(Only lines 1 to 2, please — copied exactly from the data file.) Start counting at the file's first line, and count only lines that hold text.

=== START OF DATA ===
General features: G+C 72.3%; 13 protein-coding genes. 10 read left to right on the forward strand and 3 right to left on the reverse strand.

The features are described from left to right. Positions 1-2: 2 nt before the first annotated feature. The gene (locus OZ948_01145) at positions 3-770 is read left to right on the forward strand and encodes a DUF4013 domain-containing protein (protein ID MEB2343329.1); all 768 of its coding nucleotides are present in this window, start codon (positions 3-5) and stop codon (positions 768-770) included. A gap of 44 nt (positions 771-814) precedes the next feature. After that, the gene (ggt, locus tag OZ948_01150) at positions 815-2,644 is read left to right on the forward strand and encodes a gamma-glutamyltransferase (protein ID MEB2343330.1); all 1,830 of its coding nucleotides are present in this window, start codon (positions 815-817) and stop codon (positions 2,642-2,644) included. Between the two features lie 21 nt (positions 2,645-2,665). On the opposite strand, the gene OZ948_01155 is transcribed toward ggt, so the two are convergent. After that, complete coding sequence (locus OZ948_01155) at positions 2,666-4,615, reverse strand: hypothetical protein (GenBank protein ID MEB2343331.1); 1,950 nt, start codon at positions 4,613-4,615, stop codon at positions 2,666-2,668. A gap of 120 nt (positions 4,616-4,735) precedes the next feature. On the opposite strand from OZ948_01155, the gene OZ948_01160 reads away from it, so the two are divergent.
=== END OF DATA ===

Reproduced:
General features: G+C 72.3%; 13 protein-coding genes. 10 read left to right on the forward strand and 3 right to left on the reverse strand.

The features are described from left to right. Positions 1-2: 2 nt before the first annotated feature. The gene (locus OZ948_01145) at positions 3-770 is read left to right on the forward strand and encodes a DUF4013 domain-containing protein (protein ID MEB2343329.1); all 768 of its coding nucleotides are present in this window, start codon (positions 3-5) and stop codon (positions 768-770) included. A gap of 44 nt (positions 771-814) precedes the next feature. After that, the gene (ggt, locus tag OZ948_01150) at positions 815-2,644 is read left to right on the forward strand and encodes a gamma-glutamyltransferase (protein ID MEB2343330.1); all 1,830 of its coding nucleotides are present in this window, start codon (positions 815-817) and stop codon (positions 2,642-2,644) included. Between the two features lie 21 nt (positions 2,645-2,665). On the opposite strand, the gene OZ948_01155 is transcribed toward ggt, so the two are convergent. After that, complete coding sequence (locus OZ948_01155) at positions 2,666-4,615, reverse strand: hypothetical protein (GenBank protein ID MEB2343331.1); 1,950 nt, start codon at positions 4,613-4,615, stop codon at positions 2,666-2,668. A gap of 120 nt (positions 4,616-4,735) precedes the next feature. On the opposite strand from OZ948_01155, the gene OZ948_01160 reads away from it, so the two are divergent.